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Allen J. Fromherz

second Moroccan caliph of the Almohad (Muʾminid) dynasty (r. 1163–1184), was a great patron of philosophy and architecture, a defensive leader, and statesman. The beginning of his reign was rocked by conflict over succession. His father, ʿAbd al-Muʾmin, had designated Muhammad, the older brother of a different mother as his successor. Muhammad was in power from a few weeks to a few months. The sources differ on the exact length of his reign.

However it was clear from the beginning that Muhmmad did not have the ambition or the ability to lead the vast administrative and military apparatus his father had created ʿAbu Yaʿqub Yusuf had the support of a powerful woman his mother It seems this formidable woman and her other son the powerful vizier Abu Hafs ʿUmar conspired to elevate ʿAbu Yaʿqub Yusuf as caliph ʿUmar claimed that the caliph ʿAbd al Muʾmin had declared to him ...

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Christine D. Baker

fifth Fatimid caliph of Egypt, was the first of the Fatimid caliphs to begin his rule in the newly founded Fatimid capital in Cairo. Born in Mahdiyya in North Africa, he traveled to Cairo in 974 with the Fatimid court when his father, the fourth Fatimid Caliph al-Muʿizz, moved the Fatimid capital from the Maghrib to Egypt. His full name was Al-ʿAziz billah, Nizar Abu Mansur.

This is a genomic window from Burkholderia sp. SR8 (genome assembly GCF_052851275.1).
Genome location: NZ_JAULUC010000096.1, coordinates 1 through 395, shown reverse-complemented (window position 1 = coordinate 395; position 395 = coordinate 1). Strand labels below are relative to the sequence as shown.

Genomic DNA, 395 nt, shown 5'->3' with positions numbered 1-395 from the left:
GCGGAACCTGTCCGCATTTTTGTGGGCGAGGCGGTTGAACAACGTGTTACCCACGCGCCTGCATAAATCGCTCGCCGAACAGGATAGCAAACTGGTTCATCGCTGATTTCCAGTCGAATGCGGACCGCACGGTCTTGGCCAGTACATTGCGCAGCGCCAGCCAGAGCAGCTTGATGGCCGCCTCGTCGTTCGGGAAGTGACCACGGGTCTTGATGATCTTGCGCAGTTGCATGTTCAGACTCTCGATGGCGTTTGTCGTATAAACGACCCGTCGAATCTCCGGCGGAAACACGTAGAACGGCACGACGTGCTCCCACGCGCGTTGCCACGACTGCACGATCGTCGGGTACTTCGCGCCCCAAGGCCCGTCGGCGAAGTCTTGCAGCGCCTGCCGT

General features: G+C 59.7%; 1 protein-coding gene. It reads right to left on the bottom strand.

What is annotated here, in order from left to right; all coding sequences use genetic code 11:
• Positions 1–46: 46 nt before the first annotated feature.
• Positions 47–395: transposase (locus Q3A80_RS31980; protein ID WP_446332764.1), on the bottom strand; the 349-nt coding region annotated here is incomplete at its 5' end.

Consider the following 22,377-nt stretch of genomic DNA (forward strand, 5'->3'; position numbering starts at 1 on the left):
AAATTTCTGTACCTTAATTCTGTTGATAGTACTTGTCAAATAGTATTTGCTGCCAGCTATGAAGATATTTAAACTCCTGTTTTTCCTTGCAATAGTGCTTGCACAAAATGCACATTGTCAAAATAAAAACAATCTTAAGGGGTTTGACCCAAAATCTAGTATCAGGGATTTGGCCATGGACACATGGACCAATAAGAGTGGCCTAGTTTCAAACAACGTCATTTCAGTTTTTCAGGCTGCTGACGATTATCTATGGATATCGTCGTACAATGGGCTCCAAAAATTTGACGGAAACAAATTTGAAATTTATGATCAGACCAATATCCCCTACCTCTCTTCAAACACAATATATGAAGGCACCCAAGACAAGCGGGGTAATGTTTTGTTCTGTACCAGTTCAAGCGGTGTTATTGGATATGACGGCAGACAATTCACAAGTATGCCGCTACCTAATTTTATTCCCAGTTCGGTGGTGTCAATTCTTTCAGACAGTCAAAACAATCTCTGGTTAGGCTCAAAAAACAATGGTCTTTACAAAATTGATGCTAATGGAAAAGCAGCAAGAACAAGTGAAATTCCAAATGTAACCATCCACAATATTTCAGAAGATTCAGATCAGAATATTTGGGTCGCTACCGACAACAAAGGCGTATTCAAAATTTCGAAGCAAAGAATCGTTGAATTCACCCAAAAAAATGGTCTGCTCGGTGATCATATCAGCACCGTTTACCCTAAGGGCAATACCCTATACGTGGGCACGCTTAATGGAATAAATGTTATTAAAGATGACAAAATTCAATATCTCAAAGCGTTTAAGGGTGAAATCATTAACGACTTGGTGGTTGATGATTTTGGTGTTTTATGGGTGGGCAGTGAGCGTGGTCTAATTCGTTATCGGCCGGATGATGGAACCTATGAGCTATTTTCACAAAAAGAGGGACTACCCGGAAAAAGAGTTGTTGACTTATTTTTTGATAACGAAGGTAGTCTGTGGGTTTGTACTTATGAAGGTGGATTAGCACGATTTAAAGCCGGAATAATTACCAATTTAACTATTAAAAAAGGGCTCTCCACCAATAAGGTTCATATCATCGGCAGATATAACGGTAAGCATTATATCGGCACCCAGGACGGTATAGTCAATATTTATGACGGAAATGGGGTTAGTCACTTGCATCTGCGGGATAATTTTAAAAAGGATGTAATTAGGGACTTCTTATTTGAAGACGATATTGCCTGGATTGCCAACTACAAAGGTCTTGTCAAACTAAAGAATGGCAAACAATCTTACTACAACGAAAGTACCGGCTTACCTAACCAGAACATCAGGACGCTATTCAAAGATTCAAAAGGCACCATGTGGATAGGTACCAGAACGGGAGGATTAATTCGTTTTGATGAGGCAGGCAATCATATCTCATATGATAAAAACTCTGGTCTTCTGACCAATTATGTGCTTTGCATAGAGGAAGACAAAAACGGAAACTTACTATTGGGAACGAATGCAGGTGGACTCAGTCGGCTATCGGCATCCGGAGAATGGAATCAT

Al-ʿAziz became the Fatimid caliph in 975 but, as the third son of al-Muʿizz, his succession was far from assumed. Al-Muʿizz’s oldest son, Tamim, had been passed over for the succession because he was suspected of intriguing against his father with dissident members of the Fatimid court. Al-Muʿizz’s second son, ʿAbdullah, was the favored heir. But ʿAbdullah died unexpectedly in 975 and al-Muʿizz formally recognized al-ʿAziz as his successor. Al-ʿAziz came to power in December 975 when he gave the khutba Friday sermon ...

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Sumaiya Hamdani

North African judge and author, was born sometime around the turn of the tenth century CE (or early 900s), into a North African Sunni family residing in what is today Tunisia, and yet he rose to become the preeminent author and legal authority for a Shia dynasty that established itself in North Africa in 909 and eventually ruled an empire that included Egypt, Syria, and Arabia until 1171. His full name was Al-Qadi (or judge) Abu Hanifa al-Nuʿman (first name) b. (son of) Muhammad b. Mansur b. Ahmad b. Hayyun al-Tamimi (tribal name).

Although al-Nuʿman was prolific and prominent, extremely little is known of his family and life before he joined the service of this Shiite dynasty, the Fatimids, in 925. A North African biographical dictionary from a slightly later period notes that his father Muhammad was among the few Sunni Muslim ulama or religious scholars of North ...

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Nathaniel Millett

conjurer and slave rebel, was born in East Africa during the final quarter of the eighteenth century. He was a native of the country of “M'Choolay Morcema” (possibly modern Mozambique), from which he was captured, taken to Zanzibar, and sold to Zephaniah Kingsley in 1805. At the time of his enslavement, he possessed a bag of conjuring implements and had been a “priest” in his homeland. Jack may have initially gone to Kingsley's plantation in East Florida but was purchased by the wealthy Charleston shipbuilder, Paul Pritchard, in April 1806 and worked on the docks as a joiner and caulker.

Jack s position as an urban and skilled slave allowed him a number of relative luxuries in a city and society that were dominated by slavery Jack who was single lived by himself off of his master s property and received permission to hire out his time ...